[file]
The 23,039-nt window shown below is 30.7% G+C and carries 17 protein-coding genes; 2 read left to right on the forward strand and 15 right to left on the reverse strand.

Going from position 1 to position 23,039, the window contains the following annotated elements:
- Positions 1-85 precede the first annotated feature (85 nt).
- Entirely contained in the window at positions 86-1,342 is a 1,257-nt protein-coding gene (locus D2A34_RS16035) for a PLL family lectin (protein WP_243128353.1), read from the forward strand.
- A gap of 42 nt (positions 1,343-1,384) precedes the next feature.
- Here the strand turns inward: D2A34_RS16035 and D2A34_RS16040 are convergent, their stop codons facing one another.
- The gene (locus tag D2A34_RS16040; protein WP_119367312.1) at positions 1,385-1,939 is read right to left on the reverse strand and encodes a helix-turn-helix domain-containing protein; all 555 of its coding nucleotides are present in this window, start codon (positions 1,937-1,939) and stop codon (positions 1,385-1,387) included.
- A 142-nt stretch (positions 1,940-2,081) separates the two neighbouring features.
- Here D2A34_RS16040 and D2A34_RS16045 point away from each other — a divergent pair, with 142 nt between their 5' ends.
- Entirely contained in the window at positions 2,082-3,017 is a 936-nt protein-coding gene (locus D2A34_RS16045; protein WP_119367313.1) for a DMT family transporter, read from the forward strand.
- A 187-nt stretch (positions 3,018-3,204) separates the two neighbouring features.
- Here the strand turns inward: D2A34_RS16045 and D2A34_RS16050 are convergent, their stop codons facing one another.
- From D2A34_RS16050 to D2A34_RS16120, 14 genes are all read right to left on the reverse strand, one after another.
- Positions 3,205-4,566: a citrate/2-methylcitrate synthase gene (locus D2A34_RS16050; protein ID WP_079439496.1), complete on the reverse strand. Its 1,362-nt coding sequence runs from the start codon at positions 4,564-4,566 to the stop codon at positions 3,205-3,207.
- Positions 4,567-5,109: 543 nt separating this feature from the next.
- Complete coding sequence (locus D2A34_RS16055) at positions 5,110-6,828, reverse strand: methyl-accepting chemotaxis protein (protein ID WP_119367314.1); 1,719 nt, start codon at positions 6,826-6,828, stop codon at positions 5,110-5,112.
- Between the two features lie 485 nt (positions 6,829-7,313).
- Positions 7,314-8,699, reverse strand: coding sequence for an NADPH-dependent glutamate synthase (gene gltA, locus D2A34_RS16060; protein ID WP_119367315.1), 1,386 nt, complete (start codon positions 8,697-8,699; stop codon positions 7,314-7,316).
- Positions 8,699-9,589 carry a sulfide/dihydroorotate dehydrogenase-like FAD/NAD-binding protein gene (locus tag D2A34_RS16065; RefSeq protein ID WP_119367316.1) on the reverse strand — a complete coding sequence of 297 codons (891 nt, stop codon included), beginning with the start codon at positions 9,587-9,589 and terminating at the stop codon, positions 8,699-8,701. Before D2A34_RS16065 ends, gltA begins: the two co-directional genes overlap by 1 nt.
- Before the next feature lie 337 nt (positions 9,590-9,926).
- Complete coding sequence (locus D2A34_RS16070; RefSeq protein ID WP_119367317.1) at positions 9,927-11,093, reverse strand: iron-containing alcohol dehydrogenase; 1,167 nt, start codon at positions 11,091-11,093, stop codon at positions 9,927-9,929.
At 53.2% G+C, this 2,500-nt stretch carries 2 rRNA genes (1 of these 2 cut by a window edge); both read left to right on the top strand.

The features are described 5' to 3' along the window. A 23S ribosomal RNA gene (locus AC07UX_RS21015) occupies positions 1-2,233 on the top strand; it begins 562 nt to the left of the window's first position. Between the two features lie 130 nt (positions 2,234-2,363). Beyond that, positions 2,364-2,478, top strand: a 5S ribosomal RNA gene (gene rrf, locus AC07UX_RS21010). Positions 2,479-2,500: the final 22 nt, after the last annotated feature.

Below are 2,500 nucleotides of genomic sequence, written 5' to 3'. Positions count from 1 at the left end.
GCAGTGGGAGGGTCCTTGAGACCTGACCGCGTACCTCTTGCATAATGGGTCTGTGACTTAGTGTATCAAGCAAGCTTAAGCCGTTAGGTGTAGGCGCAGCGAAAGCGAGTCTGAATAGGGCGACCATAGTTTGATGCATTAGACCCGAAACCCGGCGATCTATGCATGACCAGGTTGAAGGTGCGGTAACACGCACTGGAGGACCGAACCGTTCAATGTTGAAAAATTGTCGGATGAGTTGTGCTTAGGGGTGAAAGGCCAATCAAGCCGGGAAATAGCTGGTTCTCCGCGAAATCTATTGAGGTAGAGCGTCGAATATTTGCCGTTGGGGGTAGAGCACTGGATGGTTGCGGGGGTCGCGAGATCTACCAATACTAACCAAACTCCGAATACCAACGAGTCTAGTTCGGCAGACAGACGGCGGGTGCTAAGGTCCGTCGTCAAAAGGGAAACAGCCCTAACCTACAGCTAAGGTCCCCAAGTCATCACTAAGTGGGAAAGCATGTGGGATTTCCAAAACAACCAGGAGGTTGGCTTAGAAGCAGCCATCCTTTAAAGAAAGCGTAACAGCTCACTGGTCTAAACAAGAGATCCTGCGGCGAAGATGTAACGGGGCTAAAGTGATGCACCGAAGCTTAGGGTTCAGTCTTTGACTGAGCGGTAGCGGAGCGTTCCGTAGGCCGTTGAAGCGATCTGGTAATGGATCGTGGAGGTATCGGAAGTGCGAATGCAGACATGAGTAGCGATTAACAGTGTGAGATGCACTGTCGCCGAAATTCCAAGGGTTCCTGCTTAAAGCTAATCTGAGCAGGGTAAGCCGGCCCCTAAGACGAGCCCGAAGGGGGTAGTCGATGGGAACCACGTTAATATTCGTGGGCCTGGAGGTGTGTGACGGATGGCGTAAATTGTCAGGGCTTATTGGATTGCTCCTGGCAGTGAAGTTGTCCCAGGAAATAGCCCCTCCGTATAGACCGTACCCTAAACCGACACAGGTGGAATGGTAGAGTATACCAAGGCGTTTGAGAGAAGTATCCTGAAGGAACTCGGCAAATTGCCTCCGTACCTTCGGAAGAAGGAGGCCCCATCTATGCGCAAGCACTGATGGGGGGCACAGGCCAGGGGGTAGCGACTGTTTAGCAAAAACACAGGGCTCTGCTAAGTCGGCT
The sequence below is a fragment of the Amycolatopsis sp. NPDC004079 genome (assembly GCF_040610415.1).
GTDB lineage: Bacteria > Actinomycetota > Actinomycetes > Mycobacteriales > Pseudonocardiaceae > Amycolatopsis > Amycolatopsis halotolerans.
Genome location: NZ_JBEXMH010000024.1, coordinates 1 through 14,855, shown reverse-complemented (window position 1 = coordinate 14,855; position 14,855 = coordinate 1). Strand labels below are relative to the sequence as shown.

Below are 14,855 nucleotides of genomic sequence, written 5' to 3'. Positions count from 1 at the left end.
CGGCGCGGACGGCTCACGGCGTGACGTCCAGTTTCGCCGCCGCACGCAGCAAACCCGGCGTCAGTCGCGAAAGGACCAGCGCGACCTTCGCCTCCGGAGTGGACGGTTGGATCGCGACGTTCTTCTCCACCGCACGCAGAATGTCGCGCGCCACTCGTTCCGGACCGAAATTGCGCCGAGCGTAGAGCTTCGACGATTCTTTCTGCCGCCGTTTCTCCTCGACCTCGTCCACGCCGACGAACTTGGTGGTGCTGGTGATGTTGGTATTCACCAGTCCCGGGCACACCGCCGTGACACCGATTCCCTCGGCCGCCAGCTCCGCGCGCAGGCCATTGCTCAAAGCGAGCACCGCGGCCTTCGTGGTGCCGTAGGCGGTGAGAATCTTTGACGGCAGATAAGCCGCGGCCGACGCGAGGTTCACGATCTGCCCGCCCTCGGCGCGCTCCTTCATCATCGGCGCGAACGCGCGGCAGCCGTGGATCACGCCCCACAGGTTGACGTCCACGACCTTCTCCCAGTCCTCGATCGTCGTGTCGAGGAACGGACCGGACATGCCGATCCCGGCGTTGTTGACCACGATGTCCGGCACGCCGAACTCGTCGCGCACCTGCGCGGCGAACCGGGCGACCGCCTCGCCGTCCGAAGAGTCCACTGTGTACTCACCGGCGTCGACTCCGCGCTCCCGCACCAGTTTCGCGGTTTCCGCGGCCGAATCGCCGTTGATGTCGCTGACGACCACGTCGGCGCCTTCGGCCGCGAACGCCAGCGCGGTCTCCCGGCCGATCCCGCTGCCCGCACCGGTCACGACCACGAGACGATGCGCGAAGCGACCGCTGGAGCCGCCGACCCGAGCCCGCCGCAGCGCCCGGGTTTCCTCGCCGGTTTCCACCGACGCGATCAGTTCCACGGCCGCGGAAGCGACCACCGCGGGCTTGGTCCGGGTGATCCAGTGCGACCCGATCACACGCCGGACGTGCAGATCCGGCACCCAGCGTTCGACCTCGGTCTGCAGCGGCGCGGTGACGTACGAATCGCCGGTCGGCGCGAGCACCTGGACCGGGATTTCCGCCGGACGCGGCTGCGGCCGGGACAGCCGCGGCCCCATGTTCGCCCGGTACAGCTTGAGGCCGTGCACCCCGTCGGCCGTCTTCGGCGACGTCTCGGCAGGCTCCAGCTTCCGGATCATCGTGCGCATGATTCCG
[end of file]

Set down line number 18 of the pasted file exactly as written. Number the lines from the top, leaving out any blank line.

- Positions 7,314-8,699, reverse strand: coding sequence for an NADPH-dependent glutamate synthase (gene gltA, locus D2A34_RS16060; protein ID WP_119367315.1), 1,386 nt, complete (start codon positions 8,697-8,699; stop codon positions 7,314-7,316).